Shavuot (5780 – 2020)
The Book of Ruth
This year the holiday of Shavuot falls of Friday and Shabbat, preempting a regular Torah-portion reading and calling for special readings instead. Our Torah readings are taken from various parts of the Torah. One reading tells of our amazing experience – once in all of history – of receiving the Torah on Mount Sinai and the other day’s reading tells about the yearly cycle of holidays – including Shavuot – that we have adopted in perpetuity. In addition, as with every pilgrimage festival, we add a reading from a special scroll. For Shavuot the reading is the Book of Ruth.
Our Torah readings focus on national experiences and observances. The story of Ruth, on the other hand, zooms in on the experiences of a small number of people, members of an extended family, to be sure, but each one a distinct individual. Each has a different relationship to the people of Israel. Boaz, the male protagonist, is firmly and successfully rooted in his community. Naomi, the suffering widow and mother-in-law, struggles with her dislocation from her people and her attempt to return to them. And Ruth, our heroine, chooses to throw her lot in with the Jewish people despite Naomi’s protests.
As a book to be read on this holiday of accepting the Torah, the story of Ruth presents each of us with these three examples of an individual’s relationship to the collective. Are we comfortable in our membership in the community, like Boaz? Do we struggle with conflicting impulses that lead us to leave the community at one moment and return to it at another – like Naomi? Or have we fallen in love with some person or some aspect of the Jewish people and therefore freely commit ourselves with devotion and self-sacrifice to finding our rightful place among the people – like Ruth? Perhaps we can relate to all of them.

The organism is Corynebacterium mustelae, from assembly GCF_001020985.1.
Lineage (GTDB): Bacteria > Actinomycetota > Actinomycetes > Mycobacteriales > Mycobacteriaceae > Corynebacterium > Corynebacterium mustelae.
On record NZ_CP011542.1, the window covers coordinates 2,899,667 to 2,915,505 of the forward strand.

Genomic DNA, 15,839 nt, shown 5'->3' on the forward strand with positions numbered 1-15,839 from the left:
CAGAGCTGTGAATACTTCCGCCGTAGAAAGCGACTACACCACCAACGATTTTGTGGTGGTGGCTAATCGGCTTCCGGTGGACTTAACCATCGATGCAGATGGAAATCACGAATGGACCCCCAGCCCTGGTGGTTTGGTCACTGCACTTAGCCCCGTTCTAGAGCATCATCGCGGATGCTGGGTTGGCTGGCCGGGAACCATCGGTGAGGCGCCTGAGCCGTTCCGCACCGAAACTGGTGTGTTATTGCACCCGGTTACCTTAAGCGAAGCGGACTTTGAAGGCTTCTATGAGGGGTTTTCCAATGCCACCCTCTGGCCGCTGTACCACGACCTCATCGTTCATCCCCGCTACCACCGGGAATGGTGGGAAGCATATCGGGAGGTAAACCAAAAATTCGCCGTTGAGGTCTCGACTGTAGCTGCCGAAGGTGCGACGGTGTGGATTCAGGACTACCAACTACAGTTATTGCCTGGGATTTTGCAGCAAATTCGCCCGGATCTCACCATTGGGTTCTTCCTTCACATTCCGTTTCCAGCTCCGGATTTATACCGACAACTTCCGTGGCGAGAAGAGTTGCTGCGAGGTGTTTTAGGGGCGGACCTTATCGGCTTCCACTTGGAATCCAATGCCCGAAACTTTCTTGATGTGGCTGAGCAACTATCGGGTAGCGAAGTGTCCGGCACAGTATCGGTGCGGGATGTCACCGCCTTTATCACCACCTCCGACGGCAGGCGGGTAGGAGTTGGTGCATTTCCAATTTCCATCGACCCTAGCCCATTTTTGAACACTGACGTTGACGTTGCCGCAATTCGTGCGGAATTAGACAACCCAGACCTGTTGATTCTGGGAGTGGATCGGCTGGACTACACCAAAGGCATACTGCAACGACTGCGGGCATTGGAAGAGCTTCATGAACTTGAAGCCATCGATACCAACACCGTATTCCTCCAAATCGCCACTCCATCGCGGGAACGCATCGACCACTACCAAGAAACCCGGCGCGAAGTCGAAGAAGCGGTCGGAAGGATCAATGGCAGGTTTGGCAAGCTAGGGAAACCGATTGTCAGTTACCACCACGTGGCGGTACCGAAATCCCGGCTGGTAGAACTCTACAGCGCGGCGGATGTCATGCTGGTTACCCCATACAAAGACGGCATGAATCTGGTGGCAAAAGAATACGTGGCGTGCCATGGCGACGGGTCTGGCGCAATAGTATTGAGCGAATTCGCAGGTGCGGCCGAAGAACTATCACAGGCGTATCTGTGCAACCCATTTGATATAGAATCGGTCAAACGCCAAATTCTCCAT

The Book of Ruth is so deeply moving for many reasons. But surely one factor is its success in entwining together these three disparate exemplars of Jewish belonging, each supporting and embracing the others.
I am pleased to share this beautiful musical rendition of Ruth’s words of love and commitment to Naomi.
Sonam and Friends Choir, sing “Where E’re You Go” by Allan Friedman, with text from the Book of Ruth:
Where e’er you go, I will go.
Where e’er you lodge, I will lodge.
Your people shall be my people and your God shall be my God.
Where e’er you die, I will die.
There I will be buried.
May the Lord humble me if aught but death parts me from you.
Chag Same`ach v’Shabbat Shalom
Rabbi David Greenstein
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Thank you to John Lasiter for suggesting the title and selecting an image for this Torah Sparks – Rabbi Greenstein